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Foreign Exchange Management ActThe Foreign Exchange Management Act(FEMA) was an act passed in the winter session ofParliam...
Whether under FERA or FEMA’s control, the need for the management of foreign exchange isimportant. It is necessary to keep...
A Person of Indian Origin (PIO) is usually a person of Indian origin who is not a citizen ofIndia. For the purposes of iss...
useful for who want to open the NRI accounts. If you have any doubts please post it in the commentssection. Subscribe to o...
FCNR Fixed Deposit AccountThe following are the key points for Foreign Currency Non-Resident (FCNR) Fixed Deposit bankacco...
Pound Sterling, U.S. dollar, Deutsche Mark and Japanese Yen. The deposit is accepted for a period not below six monthsand ...
(iv) Foreign exchange earning through employment , business or vocation outside India which was taken up while stayabroad....
Q 2. Who can open an EEFC account?Ans. All categories of foreign exchange earners, such as individuals, companies, etc. wh...
76345446 foreign-exchange-management-act
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76345446 foreign-exchange-management-act

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76345446 foreign-exchange-management-act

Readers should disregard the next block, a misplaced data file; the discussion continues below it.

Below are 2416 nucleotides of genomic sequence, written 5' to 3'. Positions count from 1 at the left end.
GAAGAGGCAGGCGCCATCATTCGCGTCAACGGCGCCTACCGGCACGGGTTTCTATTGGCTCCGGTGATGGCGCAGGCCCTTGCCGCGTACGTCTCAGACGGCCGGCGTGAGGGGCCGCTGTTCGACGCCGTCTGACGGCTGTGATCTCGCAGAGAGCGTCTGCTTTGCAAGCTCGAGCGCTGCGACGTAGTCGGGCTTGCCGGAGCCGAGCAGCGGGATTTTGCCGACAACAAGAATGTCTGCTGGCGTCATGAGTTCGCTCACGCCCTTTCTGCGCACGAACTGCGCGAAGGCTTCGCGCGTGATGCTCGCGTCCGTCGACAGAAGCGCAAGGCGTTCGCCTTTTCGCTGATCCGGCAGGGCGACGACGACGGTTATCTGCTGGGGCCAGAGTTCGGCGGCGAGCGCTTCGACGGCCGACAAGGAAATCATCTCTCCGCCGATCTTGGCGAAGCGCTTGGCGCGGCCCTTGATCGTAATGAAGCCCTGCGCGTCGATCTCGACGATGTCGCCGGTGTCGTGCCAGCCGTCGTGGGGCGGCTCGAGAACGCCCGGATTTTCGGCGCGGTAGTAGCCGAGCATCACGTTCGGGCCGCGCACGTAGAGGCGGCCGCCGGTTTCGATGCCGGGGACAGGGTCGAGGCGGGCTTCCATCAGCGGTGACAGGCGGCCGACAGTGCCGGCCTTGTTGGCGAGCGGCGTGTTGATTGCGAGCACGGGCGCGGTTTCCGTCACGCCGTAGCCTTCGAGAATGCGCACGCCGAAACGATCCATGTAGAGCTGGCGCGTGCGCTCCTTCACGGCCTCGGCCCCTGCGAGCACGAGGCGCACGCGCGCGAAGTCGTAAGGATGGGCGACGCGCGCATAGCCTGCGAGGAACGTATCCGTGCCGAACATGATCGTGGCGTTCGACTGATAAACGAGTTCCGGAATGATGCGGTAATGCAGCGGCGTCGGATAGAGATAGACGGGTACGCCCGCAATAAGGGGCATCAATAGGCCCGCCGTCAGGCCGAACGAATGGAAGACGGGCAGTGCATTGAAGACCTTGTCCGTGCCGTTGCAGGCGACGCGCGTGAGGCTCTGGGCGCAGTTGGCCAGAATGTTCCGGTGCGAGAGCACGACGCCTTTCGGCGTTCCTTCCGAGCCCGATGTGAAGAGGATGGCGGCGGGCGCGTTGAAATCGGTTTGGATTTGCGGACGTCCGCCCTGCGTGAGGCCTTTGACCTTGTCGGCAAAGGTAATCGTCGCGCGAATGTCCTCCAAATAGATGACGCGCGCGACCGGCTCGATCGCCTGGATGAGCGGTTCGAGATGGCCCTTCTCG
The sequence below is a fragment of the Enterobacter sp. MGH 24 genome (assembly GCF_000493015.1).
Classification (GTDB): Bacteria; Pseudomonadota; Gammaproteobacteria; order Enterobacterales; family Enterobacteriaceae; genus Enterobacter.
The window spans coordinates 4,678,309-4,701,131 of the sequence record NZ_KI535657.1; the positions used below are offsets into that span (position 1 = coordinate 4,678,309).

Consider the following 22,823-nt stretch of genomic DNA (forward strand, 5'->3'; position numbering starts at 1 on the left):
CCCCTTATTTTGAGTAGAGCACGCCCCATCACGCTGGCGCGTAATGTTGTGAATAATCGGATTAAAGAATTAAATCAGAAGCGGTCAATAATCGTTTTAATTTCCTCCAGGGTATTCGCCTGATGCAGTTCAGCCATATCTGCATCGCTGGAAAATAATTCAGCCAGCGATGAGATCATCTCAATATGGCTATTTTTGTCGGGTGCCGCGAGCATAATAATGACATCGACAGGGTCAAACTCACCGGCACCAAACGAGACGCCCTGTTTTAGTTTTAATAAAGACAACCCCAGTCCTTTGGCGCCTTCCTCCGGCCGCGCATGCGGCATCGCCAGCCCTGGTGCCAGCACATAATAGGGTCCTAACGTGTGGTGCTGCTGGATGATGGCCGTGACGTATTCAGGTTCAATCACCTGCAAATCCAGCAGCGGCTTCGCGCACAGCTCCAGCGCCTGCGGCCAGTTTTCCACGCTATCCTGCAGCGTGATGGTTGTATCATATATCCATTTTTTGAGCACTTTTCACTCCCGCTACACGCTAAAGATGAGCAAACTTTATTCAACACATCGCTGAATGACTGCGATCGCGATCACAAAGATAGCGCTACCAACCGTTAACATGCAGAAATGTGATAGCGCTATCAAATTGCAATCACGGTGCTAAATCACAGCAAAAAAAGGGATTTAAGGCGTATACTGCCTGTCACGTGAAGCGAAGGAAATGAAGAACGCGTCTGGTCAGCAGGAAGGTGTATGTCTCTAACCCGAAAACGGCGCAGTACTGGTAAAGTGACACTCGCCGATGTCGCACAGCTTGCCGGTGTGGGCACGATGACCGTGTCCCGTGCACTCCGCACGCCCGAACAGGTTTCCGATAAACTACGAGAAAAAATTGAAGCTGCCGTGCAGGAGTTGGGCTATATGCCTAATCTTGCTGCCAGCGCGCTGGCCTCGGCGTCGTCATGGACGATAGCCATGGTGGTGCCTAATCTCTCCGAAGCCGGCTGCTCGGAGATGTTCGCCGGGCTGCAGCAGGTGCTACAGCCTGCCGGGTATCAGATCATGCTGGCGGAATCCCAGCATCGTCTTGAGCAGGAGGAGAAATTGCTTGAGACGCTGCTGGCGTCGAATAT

1. 1. Foreign Exchange Management ActThe Foreign Exchange Management Act(FEMA) was an act passed in the winter session ofParliament in 1999 which replaced Foreign Exchange Regulation Act. This act seeks to makeoffenses related to foreign exchange civil offenses. It extends to the whole of India.FEMA, which replaced Foreign Exchange Regulation Act(FERA), had become the need of thehour since FERA had become incompatible with the pro-liberalisation policies of theGovernment of India. FEMA has brought a new management regime of Foreign Exchangeconsistent with the emerging framework of the World Trade Organisation (WTO). It is anothermatter that the enactment of FEMA also brought with it the Prevention of Money LaunderingAct 2002, which came into effect from 1 July 2005.Unlike other laws where everything is permitted unless specifically prohibited, under this acteverything was prohibited unless specifically permitted. Hence the tenor and tone of the Act wasvery drastic. It required imprisonment even for minor offences. Under FERA a person waspresumed guilty unless he proved himself innocent, whereas under other laws a person ispresumed innocent unless he is proven guilty.Switch from FERAThe introduction of Foreign Exchange Regulation Act was done in 1974, a period when India’sforeign exchange reserve position wasn’t at its best. A new control in place to improve thisposition was the need of the hour. FERA did not succeed in restricting activities, especially theexpansion of TNCs (Transnational Corporations). The concessions made to FERA in 1991-1993showed that FERA was on the verge of becoming redundant.[1]After the amendment of FERA in1993, it was decided that the act would become the FEMA. This was done in order to relax thecontrols on foreign exchange in India, as a result of economic liberalization. FEMA served tomake transactions for external trade (exports and imports) easier – transactions involving currentaccount for external trade no longer required RBI’s permission. The deals in Foreign Exchangewere to be ‘managed’ instead of ‘regulated’. The switch to FEMA shows the change on the partof the government in terms of foreign capital. [2]Need for its managementThe buying and selling of foreign currency and other debt instruments by businesses, individualsand governments happens in the foreign exchange market. Apart from being very competitive,this market is also the largest and most liquid market in the world as well as in India. [3]. Itconstantly undergoes changes and innovations, which can either be beneficial to a country orexpose them to greater risks. The management of foreign exchange market becomes necessary inorder to mitigate and avoid the risks. Central banks would work towards an orderly functioningof the transactions which can also develop their foreign exchange market. [4]